FCA warning on foreign self-cert mortgage loans

FCA warning on foreign self-cert mortgage loans

The FCA has issued a warning for people who may be considering taking out a self-certified mortgage from companies based outside the UK.

It comes after a Czech Republic-based company called began offering these mortgages to UK consumers.

The FCA said anyone taking out a mortgage offered from outside the UK under the Electronic Commerce Directive (ECD) would lose UK consumer protection benefits such as the right to refer complaints to Fos.

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The regulator said: “Firms providing online services from an establishment in a European Economic Area state other than the UK under the ECD have to comply with the law of that state, rather than with UK regulatory law.

“If anything goes wrong, the responsibility is with the other EEA state’s authorities.

“Even if a regulated mortgage adviser in the UK recommends such a mortgage, you will not be able to get compensation from that adviser if it turns out you cannot afford the mortgage payments. This is because the adviser is not responsible for assessing affordability.” launched on 18 January but has since stopped taking applications for “at least three months”.

This is because it is “working through a severe backlog of people that have registered an interest in these products”.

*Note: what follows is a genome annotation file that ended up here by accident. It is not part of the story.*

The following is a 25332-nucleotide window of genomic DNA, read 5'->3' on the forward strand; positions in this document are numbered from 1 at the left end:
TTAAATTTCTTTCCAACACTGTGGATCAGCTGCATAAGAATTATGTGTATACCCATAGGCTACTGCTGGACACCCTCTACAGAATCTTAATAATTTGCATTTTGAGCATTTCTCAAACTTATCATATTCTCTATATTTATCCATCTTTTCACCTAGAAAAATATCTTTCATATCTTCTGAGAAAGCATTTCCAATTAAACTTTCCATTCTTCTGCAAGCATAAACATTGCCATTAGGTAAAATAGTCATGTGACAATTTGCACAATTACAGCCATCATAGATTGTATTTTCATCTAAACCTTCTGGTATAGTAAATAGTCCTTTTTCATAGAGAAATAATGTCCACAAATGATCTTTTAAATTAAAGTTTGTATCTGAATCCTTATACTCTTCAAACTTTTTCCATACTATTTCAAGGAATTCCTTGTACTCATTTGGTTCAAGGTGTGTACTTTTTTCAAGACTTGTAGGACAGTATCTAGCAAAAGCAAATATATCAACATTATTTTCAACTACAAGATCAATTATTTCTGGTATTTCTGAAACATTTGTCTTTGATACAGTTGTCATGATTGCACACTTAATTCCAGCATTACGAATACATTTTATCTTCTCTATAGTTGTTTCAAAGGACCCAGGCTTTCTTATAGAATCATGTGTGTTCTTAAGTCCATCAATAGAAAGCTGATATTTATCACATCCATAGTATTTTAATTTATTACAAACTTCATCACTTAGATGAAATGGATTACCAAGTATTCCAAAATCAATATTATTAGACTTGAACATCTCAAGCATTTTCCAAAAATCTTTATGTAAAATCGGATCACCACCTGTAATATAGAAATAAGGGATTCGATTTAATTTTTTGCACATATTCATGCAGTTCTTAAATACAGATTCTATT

The company offers one single rate for all its customers – 2 per cent above the Bank of England base rate - and will lend up to £500,000 with a maximum LTV of 15 per cent.

However, it will not offer mortgages within the M25 because it is “concerned about possible bubbles in the London property market”.

The FCA has recommended that anyone interested in taking out a mortgage with or a similar company should talk to a regulated mortgage adviser, request a copy of the terms and conditions, and find out how the firm will deal with borrowers who fall into arrears.

Because the firm is operating in the UK under the ECD, it can only contact customers online, not by telephone or post.

When consumers took out a self-certified mortgage they declared the income in their mortgage application was true, but this is no longer permitted in the UK and firms must check a customer can afford a mortgage, including verifying their income.

From 21 March 2016, all firms offering mortgages in the UK (including EEA firms) will have to comply with the Mortgage Credit Directive, which requires a thorough affordability assessment based on information that has been verified by the lender.